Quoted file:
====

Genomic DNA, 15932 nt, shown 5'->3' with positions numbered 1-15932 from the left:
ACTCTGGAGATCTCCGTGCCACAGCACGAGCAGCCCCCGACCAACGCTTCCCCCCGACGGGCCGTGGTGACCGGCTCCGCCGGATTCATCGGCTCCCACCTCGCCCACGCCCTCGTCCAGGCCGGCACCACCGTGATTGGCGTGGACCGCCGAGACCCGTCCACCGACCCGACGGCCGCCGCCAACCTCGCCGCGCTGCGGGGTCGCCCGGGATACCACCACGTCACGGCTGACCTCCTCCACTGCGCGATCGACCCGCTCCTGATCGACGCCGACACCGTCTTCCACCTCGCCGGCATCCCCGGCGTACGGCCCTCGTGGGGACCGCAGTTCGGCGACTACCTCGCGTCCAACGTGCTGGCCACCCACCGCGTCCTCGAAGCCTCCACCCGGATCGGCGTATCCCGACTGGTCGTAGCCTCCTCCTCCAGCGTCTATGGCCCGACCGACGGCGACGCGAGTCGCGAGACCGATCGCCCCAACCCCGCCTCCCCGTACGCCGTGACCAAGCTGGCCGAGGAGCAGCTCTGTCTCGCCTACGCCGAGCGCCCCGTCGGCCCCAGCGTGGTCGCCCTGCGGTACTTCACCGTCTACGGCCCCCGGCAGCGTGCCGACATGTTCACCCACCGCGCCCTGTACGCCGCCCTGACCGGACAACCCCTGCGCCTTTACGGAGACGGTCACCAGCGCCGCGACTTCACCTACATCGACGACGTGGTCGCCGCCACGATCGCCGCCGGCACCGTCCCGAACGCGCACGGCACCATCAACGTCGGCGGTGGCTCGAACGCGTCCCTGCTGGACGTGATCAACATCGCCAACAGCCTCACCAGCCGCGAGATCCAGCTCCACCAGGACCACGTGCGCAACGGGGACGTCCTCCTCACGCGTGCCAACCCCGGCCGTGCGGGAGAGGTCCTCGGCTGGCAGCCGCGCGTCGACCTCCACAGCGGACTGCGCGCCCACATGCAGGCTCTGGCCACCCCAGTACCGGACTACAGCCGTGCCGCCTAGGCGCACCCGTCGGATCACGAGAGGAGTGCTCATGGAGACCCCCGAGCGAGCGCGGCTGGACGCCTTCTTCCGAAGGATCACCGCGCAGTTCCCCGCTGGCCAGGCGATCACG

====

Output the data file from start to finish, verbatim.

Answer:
Genomic DNA, 15932 nt, shown 5'->3' with positions numbered 1-15932 from the left:
ACTCTGGAGATCTCCGTGCCACAGCACGAGCAGCCCCCGACCAACGCTTCCCCCCGACGGGCCGTGGTGACCGGCTCCGCCGGATTCATCGGCTCCCACCTCGCCCACGCCCTCGTCCAGGCCGGCACCACCGTGATTGGCGTGGACCGCCGAGACCCGTCCACCGACCCGACGGCCGCCGCCAACCTCGCCGCGCTGCGGGGTCGCCCGGGATACCACCACGTCACGGCTGACCTCCTCCACTGCGCGATCGACCCGCTCCTGATCGACGCCGACACCGTCTTCCACCTCGCCGGCATCCCCGGCGTACGGCCCTCGTGGGGACCGCAGTTCGGCGACTACCTCGCGTCCAACGTGCTGGCCACCCACCGCGTCCTCGAAGCCTCCACCCGGATCGGCGTATCCCGACTGGTCGTAGCCTCCTCCTCCAGCGTCTATGGCCCGACCGACGGCGACGCGAGTCGCGAGACCGATCGCCCCAACCCCGCCTCCCCGTACGCCGTGACCAAGCTGGCCGAGGAGCAGCTCTGTCTCGCCTACGCCGAGCGCCCCGTCGGCCCCAGCGTGGTCGCCCTGCGGTACTTCACCGTCTACGGCCCCCGGCAGCGTGCCGACATGTTCACCCACCGCGCCCTGTACGCCGCCCTGACCGGACAACCCCTGCGCCTTTACGGAGACGGTCACCAGCGCCGCGACTTCACCTACATCGACGACGTGGTCGCCGCCACGATCGCCGCCGGCACCGTCCCGAACGCGCACGGCACCATCAACGTCGGCGGTGGCTCGAACGCGTCCCTGCTGGACGTGATCAACATCGCCAACAGCCTCACCAGCCGCGAGATCCAGCTCCACCAGGACCACGTGCGCAACGGGGACGTCCTCCTCACGCGTGCCAACCCCGGCCGTGCGGGAGAGGTCCTCGGCTGGCAGCCGCGCGTCGACCTCCACAGCGGACTGCGCGCCCACATGCAGGCTCTGGCCACCCCAGTACCGGACTACAGCCGTGCCGCCTAGGCGCACCCGTCGGATCACGAGAGGAGTGCTCATGGAGACCCCCGAGCGAGCGCGGCTGGACGCCTTCTTCCGAAGGATCACCGCGCAGTTCCCCGCTGGCCAGGCGATCACG